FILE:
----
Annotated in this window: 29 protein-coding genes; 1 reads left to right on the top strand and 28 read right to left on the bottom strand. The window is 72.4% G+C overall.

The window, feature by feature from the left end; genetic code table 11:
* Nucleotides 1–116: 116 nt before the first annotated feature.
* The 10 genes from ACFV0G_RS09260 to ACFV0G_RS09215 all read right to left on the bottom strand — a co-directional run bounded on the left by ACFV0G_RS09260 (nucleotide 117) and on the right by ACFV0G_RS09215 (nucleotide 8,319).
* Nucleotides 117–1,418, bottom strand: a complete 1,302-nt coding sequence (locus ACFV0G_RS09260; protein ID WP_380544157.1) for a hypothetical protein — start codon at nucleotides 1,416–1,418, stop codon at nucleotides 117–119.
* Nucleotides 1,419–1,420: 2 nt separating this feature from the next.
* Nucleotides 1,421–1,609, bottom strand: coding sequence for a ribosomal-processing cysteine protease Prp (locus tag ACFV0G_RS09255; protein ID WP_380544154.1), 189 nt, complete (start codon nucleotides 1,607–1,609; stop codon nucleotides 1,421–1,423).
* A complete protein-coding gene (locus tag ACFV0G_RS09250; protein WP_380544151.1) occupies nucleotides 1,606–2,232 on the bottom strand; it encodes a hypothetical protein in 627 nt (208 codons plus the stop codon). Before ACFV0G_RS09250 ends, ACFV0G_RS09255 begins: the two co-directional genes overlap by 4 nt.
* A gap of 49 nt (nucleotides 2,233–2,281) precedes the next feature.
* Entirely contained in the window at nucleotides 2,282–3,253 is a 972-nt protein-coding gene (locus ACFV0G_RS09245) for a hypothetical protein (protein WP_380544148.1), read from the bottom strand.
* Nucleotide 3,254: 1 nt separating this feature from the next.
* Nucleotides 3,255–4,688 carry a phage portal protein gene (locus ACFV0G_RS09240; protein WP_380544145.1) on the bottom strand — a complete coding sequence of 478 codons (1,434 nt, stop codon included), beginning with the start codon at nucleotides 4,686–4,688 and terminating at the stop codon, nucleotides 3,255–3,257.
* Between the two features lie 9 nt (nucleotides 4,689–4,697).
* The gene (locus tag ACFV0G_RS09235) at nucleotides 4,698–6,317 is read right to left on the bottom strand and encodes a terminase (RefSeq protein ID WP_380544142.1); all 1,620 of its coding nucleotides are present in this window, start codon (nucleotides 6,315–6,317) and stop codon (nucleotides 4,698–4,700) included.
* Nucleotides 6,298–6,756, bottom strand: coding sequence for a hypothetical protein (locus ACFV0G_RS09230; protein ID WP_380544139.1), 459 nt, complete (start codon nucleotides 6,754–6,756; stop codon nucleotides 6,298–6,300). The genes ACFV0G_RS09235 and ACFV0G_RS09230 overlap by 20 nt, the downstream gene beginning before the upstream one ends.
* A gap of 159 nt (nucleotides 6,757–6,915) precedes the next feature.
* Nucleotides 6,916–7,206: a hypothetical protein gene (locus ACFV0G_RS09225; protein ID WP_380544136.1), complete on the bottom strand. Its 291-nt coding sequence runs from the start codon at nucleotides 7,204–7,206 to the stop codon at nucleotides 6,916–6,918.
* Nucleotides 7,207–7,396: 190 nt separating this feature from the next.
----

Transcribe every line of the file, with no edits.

Annotated in this window: 29 protein-coding genes; 1 reads left to right on the top strand and 28 read right to left on the bottom strand. The window is 72.4% G+C overall.

The window, feature by feature from the left end; genetic code table 11:
* Nucleotides 1–116: 116 nt before the first annotated feature.
* The 10 genes from ACFV0G_RS09260 to ACFV0G_RS09215 all read right to left on the bottom strand — a co-directional run bounded on the left by ACFV0G_RS09260 (nucleotide 117) and on the right by ACFV0G_RS09215 (nucleotide 8,319).
* Nucleotides 117–1,418, bottom strand: a complete 1,302-nt coding sequence (locus ACFV0G_RS09260; protein ID WP_380544157.1) for a hypothetical protein — start codon at nucleotides 1,416–1,418, stop codon at nucleotides 117–119.
* Nucleotides 1,419–1,420: 2 nt separating this feature from the next.
* Nucleotides 1,421–1,609, bottom strand: coding sequence for a ribosomal-processing cysteine protease Prp (locus tag ACFV0G_RS09255; protein ID WP_380544154.1), 189 nt, complete (start codon nucleotides 1,607–1,609; stop codon nucleotides 1,421–1,423).
* A complete protein-coding gene (locus tag ACFV0G_RS09250; protein WP_380544151.1) occupies nucleotides 1,606–2,232 on the bottom strand; it encodes a hypothetical protein in 627 nt (208 codons plus the stop codon). Before ACFV0G_RS09250 ends, ACFV0G_RS09255 begins: the two co-directional genes overlap by 4 nt.
* A gap of 49 nt (nucleotides 2,233–2,281) precedes the next feature.
* Entirely contained in the window at nucleotides 2,282–3,253 is a 972-nt protein-coding gene (locus ACFV0G_RS09245) for a hypothetical protein (protein WP_380544148.1), read from the bottom strand.
* Nucleotide 3,254: 1 nt separating this feature from the next.
* Nucleotides 3,255–4,688 carry a phage portal protein gene (locus ACFV0G_RS09240; protein WP_380544145.1) on the bottom strand — a complete coding sequence of 478 codons (1,434 nt, stop codon included), beginning with the start codon at nucleotides 4,686–4,688 and terminating at the stop codon, nucleotides 3,255–3,257.
* Between the two features lie 9 nt (nucleotides 4,689–4,697).
* The gene (locus tag ACFV0G_RS09235) at nucleotides 4,698–6,317 is read right to left on the bottom strand and encodes a terminase (RefSeq protein ID WP_380544142.1); all 1,620 of its coding nucleotides are present in this window, start codon (nucleotides 6,315–6,317) and stop codon (nucleotides 4,698–4,700) included.
* Nucleotides 6,298–6,756, bottom strand: coding sequence for a hypothetical protein (locus ACFV0G_RS09230; protein ID WP_380544139.1), 459 nt, complete (start codon nucleotides 6,754–6,756; stop codon nucleotides 6,298–6,300). The genes ACFV0G_RS09235 and ACFV0G_RS09230 overlap by 20 nt, the downstream gene beginning before the upstream one ends.
* A gap of 159 nt (nucleotides 6,757–6,915) precedes the next feature.
* Nucleotides 6,916–7,206: a hypothetical protein gene (locus ACFV0G_RS09225; protein ID WP_380544136.1), complete on the bottom strand. Its 291-nt coding sequence runs from the start codon at nucleotides 7,204–7,206 to the stop codon at nucleotides 6,916–6,918.
* Nucleotides 7,207–7,396: 190 nt separating this feature from the next.